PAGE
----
Furosemide is a loop diuretic (water pill) that prevents your body from absorbing too much salt, allowing the salt to instead be passed in your urine.
Furosemide treats fluid retention in people with congestive heart failure, liver disease, or a kidney disorder such as nephrotic syndrome. This medication is also used to treat high blood pressure.
Dosage and direction
Take Furosemide exactly as it was prescribed for you. Do not take the medication in larger amounts, or take it for longer than recommended by your doctor. Follow the directions on your prescription label. Measure liquid medicine with a special dose-measuring spoon or cup, not a regular table spoon. If you do not have a dose-measuring device, ask your pharmacist for one.
Your doctor may occasionally change your dose to make sure you get the best results from this medication.
Avoid becoming dehydrated. Follow your doctor’s instructions about the type and amount of liquids you should drink while you are taking furosemide. Avoid exposure to sunlight or artificial UV rays (sunlamps or tanning beds). Use a sunscreen (minimum SPF 15) and wear protective clothing if you must be out in the sun.
Before using furosemide, tell your doctor if you have:
an allergy to sulfa drugs.
It is not known whether this medication is harmful to an unborn baby. Before taking furosemide, tell your doctor if you are pregnant or plan to become pregnant during treatment. Furosemide can pass into breast milk and may harm a nursing baby. Do not use this medication without telling your doctor if you are breast-feeding a baby.
Possible side effects
Get emergency medical help if you have any of these signs of an allergic reaction: hives; difficulty breathing; swelling of your face, lips, tongue, or throat. Stop using furosemide and call your doctor at once if you have any of these serious side effects:
dry mouth, thirst, nausea, vomiting;
feeling weak, drowsy, restless, or light-headed;
fast or uneven heartbeat;
muscle pain or weakness;
urinating less than usual or not at all;
easy bruising or bleeding, unusual weakness;
a red, blistering, peeling skin rash;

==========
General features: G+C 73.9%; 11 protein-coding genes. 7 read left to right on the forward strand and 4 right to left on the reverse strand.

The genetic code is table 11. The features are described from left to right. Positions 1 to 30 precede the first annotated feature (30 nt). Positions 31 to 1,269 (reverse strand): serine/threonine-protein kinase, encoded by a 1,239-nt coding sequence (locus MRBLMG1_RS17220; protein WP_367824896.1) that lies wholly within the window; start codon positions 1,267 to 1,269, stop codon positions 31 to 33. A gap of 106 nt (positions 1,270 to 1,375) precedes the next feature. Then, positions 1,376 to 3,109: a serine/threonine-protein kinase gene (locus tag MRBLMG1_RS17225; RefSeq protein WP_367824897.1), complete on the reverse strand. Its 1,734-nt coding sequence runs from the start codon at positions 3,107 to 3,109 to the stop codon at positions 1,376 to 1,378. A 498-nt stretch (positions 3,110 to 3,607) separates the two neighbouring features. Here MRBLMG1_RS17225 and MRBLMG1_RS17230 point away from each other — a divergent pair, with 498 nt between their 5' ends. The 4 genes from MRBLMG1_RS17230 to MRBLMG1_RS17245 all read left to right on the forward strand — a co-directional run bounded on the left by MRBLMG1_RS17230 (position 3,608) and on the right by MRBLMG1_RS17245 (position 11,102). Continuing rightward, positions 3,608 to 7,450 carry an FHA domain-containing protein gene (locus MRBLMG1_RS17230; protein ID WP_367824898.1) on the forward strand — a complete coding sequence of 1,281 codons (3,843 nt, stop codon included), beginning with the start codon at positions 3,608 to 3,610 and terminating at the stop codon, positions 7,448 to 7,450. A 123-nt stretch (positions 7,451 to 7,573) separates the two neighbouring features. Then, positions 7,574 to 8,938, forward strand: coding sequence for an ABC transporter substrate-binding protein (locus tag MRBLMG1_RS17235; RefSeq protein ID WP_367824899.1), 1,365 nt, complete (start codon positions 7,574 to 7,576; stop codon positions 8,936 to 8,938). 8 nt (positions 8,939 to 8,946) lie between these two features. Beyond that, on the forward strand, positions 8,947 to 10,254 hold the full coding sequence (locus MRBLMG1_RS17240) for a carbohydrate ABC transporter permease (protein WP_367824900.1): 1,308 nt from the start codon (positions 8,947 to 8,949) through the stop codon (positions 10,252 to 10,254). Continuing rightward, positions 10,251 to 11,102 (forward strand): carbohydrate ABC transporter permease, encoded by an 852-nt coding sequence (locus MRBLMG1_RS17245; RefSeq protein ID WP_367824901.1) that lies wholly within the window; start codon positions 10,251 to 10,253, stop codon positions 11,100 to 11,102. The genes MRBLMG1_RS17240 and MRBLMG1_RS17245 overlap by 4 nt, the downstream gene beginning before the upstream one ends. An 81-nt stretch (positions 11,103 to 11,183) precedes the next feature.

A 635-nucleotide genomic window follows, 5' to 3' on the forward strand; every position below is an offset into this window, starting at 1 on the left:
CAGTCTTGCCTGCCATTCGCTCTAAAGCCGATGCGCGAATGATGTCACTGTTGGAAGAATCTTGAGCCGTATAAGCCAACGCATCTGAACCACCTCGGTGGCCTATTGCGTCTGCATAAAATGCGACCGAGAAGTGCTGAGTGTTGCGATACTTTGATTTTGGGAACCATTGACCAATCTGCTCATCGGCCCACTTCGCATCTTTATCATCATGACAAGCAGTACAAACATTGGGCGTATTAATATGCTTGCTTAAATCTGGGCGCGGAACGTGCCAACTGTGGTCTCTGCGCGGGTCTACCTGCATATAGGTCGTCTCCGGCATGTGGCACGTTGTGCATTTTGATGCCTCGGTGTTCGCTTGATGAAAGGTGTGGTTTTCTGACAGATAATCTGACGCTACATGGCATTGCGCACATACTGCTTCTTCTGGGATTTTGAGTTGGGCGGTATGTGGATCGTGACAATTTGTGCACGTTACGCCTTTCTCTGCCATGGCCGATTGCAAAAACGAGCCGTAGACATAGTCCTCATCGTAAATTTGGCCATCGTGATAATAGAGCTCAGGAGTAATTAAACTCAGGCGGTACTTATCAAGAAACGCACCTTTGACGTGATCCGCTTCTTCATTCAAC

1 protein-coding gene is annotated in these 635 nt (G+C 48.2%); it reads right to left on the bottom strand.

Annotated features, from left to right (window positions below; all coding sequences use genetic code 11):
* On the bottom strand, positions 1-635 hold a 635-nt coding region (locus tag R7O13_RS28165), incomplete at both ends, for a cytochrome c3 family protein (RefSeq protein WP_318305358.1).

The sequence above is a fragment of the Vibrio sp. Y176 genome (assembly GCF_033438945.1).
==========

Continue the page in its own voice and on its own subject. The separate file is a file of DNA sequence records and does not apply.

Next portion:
hearing loss; or
nausea, stomach pain, low fever, loss of appetite, dark urine, clay-colored stools, jaundice (yellowing of the skin or eyes).
Less serious Furosemide side effects may include:
diarrhea, constipation, or stomach pain;
numbness, burning, pain, or tingly feeling;
If you take sucralfate (Carafate), take it at least 2 hours before or after you take Furosemide. Tell your doctor about all the prescription and over-the-counter medications you use. This includes vitamins, minerals, herbal products, and drugs prescribed by other doctors. Do not start using a new medication without telling your doctor.
Furosemide is sometimes used only once, so you may not be on a dosing schedule. If you are using the medication regularly, take the missed dose as soon as you remember. If it is almost time for the next dose, skip the missed dose and wait until your next regularly scheduled dose. Do not take extra medicine to make up the missed dose.
Seek emergency medical attention if you think you have used too much of this medicine. Overdose symptoms may include ringing in your ears, loss of appetite, weakness, dizziness, confusion, feeling light-headed, or fainting.
Store Furosemide at room temperature away from heat, light, and moisture. Furosemide liquid medicine should be used within 60 to 90 days after opening the bottle. Ask your pharmacist how many days your medicine is good for. Throw away any unused liquid after that time has passed.